The Energyst - 22nd June 2017
There are quick bucks to be made from battery storage. But in three or four years, many assets will be in the bin, reckons redT chief Scott McGregor. He claims sustainable energy storage that can handle multiple functions for decades without degrading is now viable. Brendan Coyne reports.
Scott McGregor, CEO of energy storage firm redT, believes market sizing predictions and the recent rush to secure frequency response contracts obscure fundamental truths. He says battery storage as opposed to energy storage is unsustainable – and many of today’s frequency response “arbitrage exploitation” opportunities may not exist in three years’ time.
Neither, he says, will some of the assets.
“The returns [for frequency response] are currently good. That’s nice, but they are batteries which will degrade and have to be thrown away – and that revenue opportunity will also run away pretty quickly.”
McGregor points to California, which he suggests is suffering a lithium hangover. Battery owners that piled into frequency response now spy other revenue streams. But, says McGregor, “they can’t access them because the battery is only warrantied to provide one service – and if they do more it will burn out”.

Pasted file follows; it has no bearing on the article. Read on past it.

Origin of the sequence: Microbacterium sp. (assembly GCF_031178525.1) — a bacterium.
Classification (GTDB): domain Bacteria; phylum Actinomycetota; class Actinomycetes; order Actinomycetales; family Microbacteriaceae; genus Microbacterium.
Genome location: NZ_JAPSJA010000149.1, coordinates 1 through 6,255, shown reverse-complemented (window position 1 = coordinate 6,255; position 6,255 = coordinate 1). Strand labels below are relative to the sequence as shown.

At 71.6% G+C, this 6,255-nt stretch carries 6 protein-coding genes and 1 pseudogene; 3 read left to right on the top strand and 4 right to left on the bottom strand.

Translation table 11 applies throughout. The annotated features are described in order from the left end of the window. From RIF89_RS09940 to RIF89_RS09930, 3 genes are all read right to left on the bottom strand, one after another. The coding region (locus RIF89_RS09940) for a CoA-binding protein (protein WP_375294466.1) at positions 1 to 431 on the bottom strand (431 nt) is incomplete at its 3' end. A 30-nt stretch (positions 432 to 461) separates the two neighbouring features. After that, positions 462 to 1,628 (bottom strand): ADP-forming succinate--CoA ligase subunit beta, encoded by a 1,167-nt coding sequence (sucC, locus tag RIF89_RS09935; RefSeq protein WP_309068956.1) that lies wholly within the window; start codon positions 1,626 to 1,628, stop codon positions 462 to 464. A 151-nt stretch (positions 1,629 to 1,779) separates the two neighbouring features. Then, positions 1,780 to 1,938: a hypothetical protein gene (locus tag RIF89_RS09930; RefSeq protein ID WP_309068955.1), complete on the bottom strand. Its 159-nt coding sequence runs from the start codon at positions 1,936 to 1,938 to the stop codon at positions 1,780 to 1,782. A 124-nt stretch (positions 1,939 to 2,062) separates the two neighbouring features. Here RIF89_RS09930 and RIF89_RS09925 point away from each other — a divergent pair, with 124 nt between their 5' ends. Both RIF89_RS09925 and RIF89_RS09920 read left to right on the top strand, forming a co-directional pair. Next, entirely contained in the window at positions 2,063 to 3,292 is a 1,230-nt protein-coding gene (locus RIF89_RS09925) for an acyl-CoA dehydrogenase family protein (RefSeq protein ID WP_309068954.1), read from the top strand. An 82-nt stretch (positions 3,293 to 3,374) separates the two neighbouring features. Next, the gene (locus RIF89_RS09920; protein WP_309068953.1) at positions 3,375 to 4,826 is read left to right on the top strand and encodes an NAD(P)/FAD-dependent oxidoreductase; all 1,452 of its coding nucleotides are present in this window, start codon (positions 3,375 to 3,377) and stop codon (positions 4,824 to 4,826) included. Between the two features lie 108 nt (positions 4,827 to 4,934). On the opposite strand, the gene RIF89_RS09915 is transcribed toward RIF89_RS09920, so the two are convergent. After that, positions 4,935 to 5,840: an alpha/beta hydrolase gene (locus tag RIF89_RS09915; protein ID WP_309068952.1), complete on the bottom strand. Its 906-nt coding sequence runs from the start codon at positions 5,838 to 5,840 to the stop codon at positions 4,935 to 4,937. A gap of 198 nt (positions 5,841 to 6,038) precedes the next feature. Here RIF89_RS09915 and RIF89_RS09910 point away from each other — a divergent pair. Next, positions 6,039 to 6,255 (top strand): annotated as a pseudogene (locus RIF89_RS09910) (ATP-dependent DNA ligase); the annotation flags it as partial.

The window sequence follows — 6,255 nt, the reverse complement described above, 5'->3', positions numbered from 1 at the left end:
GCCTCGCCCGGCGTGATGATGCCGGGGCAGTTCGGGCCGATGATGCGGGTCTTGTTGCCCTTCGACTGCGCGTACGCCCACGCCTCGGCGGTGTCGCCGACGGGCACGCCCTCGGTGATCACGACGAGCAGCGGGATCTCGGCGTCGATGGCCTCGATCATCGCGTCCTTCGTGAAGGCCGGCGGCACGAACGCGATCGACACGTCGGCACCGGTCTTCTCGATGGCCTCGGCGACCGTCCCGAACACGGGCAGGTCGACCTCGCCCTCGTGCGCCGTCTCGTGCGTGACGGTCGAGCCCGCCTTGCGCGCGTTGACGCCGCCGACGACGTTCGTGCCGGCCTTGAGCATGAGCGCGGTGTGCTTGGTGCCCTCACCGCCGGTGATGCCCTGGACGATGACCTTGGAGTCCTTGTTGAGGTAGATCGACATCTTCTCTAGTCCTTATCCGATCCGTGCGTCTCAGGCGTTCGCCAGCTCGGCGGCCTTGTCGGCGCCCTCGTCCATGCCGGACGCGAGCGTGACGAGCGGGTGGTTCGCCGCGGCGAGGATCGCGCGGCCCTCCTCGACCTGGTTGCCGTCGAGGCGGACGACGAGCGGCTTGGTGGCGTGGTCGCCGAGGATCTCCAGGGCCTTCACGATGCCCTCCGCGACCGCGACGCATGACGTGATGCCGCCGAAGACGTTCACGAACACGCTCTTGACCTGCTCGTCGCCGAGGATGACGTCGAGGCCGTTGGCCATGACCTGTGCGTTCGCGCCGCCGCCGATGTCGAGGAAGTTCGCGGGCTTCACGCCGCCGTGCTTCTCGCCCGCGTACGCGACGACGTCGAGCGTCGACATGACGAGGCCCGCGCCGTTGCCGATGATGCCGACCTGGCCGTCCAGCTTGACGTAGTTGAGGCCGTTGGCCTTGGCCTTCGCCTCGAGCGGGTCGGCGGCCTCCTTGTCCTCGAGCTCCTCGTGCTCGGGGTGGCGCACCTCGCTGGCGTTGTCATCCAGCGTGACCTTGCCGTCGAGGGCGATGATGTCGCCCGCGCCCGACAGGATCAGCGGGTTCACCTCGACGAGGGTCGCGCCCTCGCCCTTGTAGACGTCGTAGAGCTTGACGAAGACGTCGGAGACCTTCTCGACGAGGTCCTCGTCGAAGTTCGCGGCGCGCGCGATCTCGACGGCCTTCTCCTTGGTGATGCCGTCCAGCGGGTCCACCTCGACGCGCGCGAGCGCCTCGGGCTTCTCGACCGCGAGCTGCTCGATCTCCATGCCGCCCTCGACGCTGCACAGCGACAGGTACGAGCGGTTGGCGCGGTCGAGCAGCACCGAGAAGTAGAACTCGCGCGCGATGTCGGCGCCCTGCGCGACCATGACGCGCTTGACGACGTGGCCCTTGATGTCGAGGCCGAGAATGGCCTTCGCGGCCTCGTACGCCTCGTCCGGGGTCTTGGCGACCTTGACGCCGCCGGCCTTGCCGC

“Lithium is very good if you focus it on a short cycle, not very often. Do that and it will last you ten years,” he says. “But if you try to frequently perform multiple functions, the lithium will be gone in a few years.”
That poses a problem, given the need to ‘stack’ revenue streams together to build business cases and secure finance.
McGregor thinks the solution is flow-based energy storage, potentially in tandem with lithium or lead acid as a hybrid.
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